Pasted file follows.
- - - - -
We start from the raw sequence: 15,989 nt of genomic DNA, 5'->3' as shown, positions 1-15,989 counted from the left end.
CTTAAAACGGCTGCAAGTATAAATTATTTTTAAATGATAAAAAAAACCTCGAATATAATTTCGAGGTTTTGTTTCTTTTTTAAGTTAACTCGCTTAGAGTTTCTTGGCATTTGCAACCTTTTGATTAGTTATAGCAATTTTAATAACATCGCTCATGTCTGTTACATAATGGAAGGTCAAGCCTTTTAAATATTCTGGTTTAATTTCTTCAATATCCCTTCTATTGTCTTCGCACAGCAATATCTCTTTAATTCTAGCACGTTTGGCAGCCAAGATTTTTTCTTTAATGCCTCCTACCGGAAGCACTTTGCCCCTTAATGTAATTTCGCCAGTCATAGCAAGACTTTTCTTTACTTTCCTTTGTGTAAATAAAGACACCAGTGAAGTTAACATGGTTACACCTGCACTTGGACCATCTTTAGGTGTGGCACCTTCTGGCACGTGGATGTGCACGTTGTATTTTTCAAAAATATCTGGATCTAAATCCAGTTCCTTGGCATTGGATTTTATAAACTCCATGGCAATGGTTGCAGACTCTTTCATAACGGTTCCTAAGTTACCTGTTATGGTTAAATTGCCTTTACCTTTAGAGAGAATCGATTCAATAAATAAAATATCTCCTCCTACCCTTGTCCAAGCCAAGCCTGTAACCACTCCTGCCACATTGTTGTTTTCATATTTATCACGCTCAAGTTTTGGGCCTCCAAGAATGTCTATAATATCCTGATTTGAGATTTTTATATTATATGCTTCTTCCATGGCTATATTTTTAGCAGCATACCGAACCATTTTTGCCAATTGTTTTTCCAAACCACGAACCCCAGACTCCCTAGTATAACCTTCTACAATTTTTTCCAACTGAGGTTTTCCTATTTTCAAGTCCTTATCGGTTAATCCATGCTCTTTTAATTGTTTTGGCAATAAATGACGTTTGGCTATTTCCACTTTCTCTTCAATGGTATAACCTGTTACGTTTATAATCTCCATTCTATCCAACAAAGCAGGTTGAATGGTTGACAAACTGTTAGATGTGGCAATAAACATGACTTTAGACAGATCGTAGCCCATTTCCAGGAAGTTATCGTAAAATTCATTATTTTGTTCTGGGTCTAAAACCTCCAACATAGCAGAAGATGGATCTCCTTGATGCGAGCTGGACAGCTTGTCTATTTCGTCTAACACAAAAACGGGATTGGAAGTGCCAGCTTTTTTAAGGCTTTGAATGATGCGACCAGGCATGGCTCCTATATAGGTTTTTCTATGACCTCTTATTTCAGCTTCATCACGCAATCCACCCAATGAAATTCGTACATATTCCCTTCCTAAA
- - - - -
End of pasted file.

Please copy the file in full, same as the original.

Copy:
We start from the raw sequence: 15,989 nt of genomic DNA, 5'->3' as shown, positions 1-15,989 counted from the left end.
CTTAAAACGGCTGCAAGTATAAATTATTTTTAAATGATAAAAAAAACCTCGAATATAATTTCGAGGTTTTGTTTCTTTTTTAAGTTAACTCGCTTAGAGTTTCTTGGCATTTGCAACCTTTTGATTAGTTATAGCAATTTTAATAACATCGCTCATGTCTGTTACATAATGGAAGGTCAAGCCTTTTAAATATTCTGGTTTAATTTCTTCAATATCCCTTCTATTGTCTTCGCACAGCAATATCTCTTTAATTCTAGCACGTTTGGCAGCCAAGATTTTTTCTTTAATGCCTCCTACCGGAAGCACTTTGCCCCTTAATGTAATTTCGCCAGTCATAGCAAGACTTTTCTTTACTTTCCTTTGTGTAAATAAAGACACCAGTGAAGTTAACATGGTTACACCTGCACTTGGACCATCTTTAGGTGTGGCACCTTCTGGCACGTGGATGTGCACGTTGTATTTTTCAAAAATATCTGGATCTAAATCCAGTTCCTTGGCATTGGATTTTATAAACTCCATGGCAATGGTTGCAGACTCTTTCATAACGGTTCCTAAGTTACCTGTTATGGTTAAATTGCCTTTACCTTTAGAGAGAATCGATTCAATAAATAAAATATCTCCTCCTACCCTTGTCCAAGCCAAGCCTGTAACCACTCCTGCCACATTGTTGTTTTCATATTTATCACGCTCAAGTTTTGGGCCTCCAAGAATGTCTATAATATCCTGATTTGAGATTTTTATATTATATGCTTCTTCCATGGCTATATTTTTAGCAGCATACCGAACCATTTTTGCCAATTGTTTTTCCAAACCACGAACCCCAGACTCCCTAGTATAACCTTCTACAATTTTTTCCAACTGAGGTTTTCCTATTTTCAAGTCCTTATCGGTTAATCCATGCTCTTTTAATTGTTTTGGCAATAAATGACGTTTGGCTATTTCCACTTTCTCTTCAATGGTATAACCTGTTACGTTTATAATCTCCATTCTATCCAACAAAGCAGGTTGAATGGTTGACAAACTGTTAGATGTGGCAATAAACATGACTTTAGACAGATCGTAGCCCATTTCCAGGAAGTTATCGTAAAATTCATTATTTTGTTCTGGGTCTAAAACCTCCAACATAGCAGAAGATGGATCTCCTTGATGCGAGCTGGACAGCTTGTCTATTTCGTCTAACACAAAAACGGGATTGGAAGTGCCAGCTTTTTTAAGGCTTTGAATGATGCGACCAGGCATGGCTCCTATATAGGTTTTTCTATGACCTCTTATTTCAGCTTCATCACGCAATCCACCCAATGAAATTCGTACATATTCCCTTCCTAAA